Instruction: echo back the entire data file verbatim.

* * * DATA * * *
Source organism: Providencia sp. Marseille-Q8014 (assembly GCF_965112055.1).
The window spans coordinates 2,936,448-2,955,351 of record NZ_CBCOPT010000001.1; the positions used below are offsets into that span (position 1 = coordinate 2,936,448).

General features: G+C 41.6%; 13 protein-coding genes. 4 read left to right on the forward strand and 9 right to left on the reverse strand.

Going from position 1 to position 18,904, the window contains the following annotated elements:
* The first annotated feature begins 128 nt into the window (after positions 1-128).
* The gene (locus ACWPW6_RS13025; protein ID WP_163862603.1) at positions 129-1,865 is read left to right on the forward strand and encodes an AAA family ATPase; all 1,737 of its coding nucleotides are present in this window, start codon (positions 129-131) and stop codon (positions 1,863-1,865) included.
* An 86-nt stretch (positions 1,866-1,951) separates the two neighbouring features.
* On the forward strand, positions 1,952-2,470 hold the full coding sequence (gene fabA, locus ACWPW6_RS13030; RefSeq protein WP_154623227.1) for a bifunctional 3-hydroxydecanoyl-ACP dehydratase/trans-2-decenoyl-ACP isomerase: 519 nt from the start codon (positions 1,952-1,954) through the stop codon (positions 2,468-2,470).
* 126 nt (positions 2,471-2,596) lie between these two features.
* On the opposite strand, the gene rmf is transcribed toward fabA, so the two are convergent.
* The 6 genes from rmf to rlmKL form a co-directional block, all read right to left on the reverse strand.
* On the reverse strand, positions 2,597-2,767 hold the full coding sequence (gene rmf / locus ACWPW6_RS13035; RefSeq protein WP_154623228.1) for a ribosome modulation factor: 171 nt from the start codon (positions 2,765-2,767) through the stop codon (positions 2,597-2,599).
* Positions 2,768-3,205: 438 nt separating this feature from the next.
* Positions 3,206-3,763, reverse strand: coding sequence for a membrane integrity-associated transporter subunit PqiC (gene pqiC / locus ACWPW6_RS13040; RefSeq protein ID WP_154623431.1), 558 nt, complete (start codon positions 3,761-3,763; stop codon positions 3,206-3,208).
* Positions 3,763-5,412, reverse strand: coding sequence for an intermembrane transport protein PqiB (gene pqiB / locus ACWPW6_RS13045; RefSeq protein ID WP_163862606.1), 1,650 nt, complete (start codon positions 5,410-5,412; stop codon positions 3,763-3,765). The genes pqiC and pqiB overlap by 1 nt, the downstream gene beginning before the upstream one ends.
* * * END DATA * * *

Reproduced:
Source organism: Providencia sp. Marseille-Q8014 (assembly GCF_965112055.1).
The window spans coordinates 2,936,448-2,955,351 of record NZ_CBCOPT010000001.1; the positions used below are offsets into that span (position 1 = coordinate 2,936,448).

General features: G+C 41.6%; 13 protein-coding genes. 4 read left to right on the forward strand and 9 right to left on the reverse strand.

Going from position 1 to position 18,904, the window contains the following annotated elements:
* The first annotated feature begins 128 nt into the window (after positions 1-128).
* The gene (locus ACWPW6_RS13025; protein ID WP_163862603.1) at positions 129-1,865 is read left to right on the forward strand and encodes an AAA family ATPase; all 1,737 of its coding nucleotides are present in this window, start codon (positions 129-131) and stop codon (positions 1,863-1,865) included.
* An 86-nt stretch (positions 1,866-1,951) separates the two neighbouring features.
* On the forward strand, positions 1,952-2,470 hold the full coding sequence (gene fabA, locus ACWPW6_RS13030; RefSeq protein WP_154623227.1) for a bifunctional 3-hydroxydecanoyl-ACP dehydratase/trans-2-decenoyl-ACP isomerase: 519 nt from the start codon (positions 1,952-1,954) through the stop codon (positions 2,468-2,470).
* 126 nt (positions 2,471-2,596) lie between these two features.
* On the opposite strand, the gene rmf is transcribed toward fabA, so the two are convergent.
* The 6 genes from rmf to rlmKL form a co-directional block, all read right to left on the reverse strand.
* On the reverse strand, positions 2,597-2,767 hold the full coding sequence (gene rmf / locus ACWPW6_RS13035; RefSeq protein WP_154623228.1) for a ribosome modulation factor: 171 nt from the start codon (positions 2,765-2,767) through the stop codon (positions 2,597-2,599).
* Positions 2,768-3,205: 438 nt separating this feature from the next.
* Positions 3,206-3,763, reverse strand: coding sequence for a membrane integrity-associated transporter subunit PqiC (gene pqiC / locus ACWPW6_RS13040; RefSeq protein ID WP_154623431.1), 558 nt, complete (start codon positions 3,761-3,763; stop codon positions 3,206-3,208).
* Positions 3,763-5,412, reverse strand: coding sequence for an intermembrane transport protein PqiB (gene pqiB / locus ACWPW6_RS13045; RefSeq protein ID WP_163862606.1), 1,650 nt, complete (start codon positions 5,410-5,412; stop codon positions 3,763-3,765). The genes pqiC and pqiB overlap by 1 nt, the downstream gene beginning before the upstream one ends.